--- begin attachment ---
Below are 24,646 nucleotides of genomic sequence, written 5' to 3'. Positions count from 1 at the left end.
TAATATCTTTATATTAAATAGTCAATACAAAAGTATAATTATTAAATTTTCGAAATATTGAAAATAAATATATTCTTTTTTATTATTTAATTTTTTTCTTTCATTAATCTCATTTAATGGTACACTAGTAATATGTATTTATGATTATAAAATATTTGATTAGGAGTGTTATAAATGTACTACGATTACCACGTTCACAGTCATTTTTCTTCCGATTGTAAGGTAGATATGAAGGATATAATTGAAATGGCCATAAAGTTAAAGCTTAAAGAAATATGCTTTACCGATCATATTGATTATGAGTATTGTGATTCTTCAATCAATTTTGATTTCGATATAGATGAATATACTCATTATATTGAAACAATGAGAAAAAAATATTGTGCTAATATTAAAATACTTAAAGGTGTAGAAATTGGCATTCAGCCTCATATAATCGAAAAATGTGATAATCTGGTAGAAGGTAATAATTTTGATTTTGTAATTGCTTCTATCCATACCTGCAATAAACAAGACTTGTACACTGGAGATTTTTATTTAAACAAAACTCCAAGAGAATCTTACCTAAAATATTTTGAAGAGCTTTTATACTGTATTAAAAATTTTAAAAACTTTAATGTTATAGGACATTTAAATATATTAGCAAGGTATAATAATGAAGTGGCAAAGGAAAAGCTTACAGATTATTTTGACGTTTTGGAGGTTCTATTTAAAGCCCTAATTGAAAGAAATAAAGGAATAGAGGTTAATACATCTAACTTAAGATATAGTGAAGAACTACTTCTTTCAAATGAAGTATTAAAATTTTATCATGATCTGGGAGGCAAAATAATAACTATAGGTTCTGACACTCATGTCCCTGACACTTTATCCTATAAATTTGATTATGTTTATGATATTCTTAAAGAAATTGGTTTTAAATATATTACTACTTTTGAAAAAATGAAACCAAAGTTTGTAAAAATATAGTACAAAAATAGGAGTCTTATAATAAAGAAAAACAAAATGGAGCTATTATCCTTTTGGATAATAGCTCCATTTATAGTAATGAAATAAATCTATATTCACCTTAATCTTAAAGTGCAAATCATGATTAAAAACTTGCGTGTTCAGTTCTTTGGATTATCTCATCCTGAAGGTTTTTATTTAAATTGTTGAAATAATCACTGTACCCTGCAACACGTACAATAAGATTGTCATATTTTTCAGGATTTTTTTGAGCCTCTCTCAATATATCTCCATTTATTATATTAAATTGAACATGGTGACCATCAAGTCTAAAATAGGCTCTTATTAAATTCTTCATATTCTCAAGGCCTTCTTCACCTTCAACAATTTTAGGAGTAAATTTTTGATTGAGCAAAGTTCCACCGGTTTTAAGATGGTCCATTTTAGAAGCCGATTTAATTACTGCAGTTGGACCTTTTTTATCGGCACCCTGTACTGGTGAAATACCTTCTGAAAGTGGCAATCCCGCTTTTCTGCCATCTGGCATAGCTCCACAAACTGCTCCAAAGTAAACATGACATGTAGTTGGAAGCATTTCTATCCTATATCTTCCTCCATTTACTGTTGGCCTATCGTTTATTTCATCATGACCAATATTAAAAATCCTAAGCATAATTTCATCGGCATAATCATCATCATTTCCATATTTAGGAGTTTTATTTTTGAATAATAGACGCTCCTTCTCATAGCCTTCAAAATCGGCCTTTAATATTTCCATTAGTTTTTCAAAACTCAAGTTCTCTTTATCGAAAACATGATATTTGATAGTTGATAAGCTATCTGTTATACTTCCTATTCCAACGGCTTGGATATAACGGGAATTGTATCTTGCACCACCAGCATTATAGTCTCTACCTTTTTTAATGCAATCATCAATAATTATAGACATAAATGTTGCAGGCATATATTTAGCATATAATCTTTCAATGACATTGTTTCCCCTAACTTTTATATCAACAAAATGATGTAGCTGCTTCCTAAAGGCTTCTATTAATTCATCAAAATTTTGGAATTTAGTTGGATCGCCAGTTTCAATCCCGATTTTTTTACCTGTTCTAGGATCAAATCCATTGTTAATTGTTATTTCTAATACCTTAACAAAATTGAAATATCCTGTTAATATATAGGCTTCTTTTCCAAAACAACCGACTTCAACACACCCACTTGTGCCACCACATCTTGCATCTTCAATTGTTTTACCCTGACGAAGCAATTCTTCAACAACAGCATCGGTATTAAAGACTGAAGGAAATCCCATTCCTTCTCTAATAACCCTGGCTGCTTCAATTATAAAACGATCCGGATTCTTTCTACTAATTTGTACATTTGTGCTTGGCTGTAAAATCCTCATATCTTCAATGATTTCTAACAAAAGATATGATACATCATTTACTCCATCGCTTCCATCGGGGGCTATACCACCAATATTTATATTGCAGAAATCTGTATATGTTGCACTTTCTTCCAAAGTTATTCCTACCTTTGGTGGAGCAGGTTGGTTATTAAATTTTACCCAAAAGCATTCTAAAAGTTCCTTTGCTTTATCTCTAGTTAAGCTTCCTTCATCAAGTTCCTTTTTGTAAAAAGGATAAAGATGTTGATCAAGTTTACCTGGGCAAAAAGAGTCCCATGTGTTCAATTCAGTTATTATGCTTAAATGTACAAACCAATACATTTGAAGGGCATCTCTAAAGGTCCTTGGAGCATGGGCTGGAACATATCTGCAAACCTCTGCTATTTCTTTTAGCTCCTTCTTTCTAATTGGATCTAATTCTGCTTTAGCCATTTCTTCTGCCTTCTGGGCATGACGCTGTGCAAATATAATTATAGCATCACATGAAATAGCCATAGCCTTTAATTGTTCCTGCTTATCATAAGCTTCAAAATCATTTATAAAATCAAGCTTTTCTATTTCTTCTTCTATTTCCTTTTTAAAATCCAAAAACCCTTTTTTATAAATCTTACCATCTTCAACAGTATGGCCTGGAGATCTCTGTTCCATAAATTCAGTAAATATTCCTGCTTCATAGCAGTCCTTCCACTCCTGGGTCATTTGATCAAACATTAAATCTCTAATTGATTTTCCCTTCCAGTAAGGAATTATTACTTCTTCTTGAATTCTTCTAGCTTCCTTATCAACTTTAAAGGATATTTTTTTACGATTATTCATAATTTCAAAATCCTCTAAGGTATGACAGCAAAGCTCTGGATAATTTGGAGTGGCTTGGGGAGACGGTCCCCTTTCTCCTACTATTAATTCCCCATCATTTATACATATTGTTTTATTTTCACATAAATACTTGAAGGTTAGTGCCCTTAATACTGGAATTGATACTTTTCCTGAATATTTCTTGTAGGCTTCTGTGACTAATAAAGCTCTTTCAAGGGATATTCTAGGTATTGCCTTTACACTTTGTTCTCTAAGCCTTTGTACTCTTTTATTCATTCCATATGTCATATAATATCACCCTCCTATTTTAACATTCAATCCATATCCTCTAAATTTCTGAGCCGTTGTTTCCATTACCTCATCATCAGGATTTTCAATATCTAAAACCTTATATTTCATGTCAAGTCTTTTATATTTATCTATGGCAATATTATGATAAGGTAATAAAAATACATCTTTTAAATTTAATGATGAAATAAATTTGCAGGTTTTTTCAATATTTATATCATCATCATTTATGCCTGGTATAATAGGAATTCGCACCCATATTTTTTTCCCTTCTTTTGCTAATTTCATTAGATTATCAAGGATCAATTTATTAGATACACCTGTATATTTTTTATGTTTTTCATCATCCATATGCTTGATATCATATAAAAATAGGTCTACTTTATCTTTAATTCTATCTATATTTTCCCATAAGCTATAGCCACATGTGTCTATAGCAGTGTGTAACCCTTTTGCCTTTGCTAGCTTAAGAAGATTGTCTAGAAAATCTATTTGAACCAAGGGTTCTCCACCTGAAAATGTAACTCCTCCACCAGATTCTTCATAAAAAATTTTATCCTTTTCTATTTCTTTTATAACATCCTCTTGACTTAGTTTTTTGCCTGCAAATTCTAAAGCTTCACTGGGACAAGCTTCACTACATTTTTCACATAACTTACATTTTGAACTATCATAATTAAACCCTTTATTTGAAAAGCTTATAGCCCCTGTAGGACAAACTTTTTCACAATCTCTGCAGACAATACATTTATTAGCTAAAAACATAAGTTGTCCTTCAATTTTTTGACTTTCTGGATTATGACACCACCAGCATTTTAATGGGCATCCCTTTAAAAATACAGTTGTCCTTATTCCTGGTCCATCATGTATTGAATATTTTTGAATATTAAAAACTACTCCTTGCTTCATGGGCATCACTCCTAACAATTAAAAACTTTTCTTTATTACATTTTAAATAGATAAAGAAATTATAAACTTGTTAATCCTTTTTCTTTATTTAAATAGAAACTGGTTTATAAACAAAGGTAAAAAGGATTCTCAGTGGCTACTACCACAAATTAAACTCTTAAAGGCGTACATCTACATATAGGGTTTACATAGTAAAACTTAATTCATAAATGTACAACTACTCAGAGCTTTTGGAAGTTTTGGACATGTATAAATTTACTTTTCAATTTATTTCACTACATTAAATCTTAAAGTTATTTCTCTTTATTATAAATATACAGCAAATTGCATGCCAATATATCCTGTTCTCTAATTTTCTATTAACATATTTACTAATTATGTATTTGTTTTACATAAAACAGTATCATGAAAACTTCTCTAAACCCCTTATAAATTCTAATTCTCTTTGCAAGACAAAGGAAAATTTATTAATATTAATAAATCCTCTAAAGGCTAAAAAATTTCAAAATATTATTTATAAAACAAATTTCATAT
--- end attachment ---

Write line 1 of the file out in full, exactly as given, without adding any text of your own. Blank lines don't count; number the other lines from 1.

Below are 24,646 nucleotides of genomic sequence, written 5' to 3'. Positions count from 1 at the left end.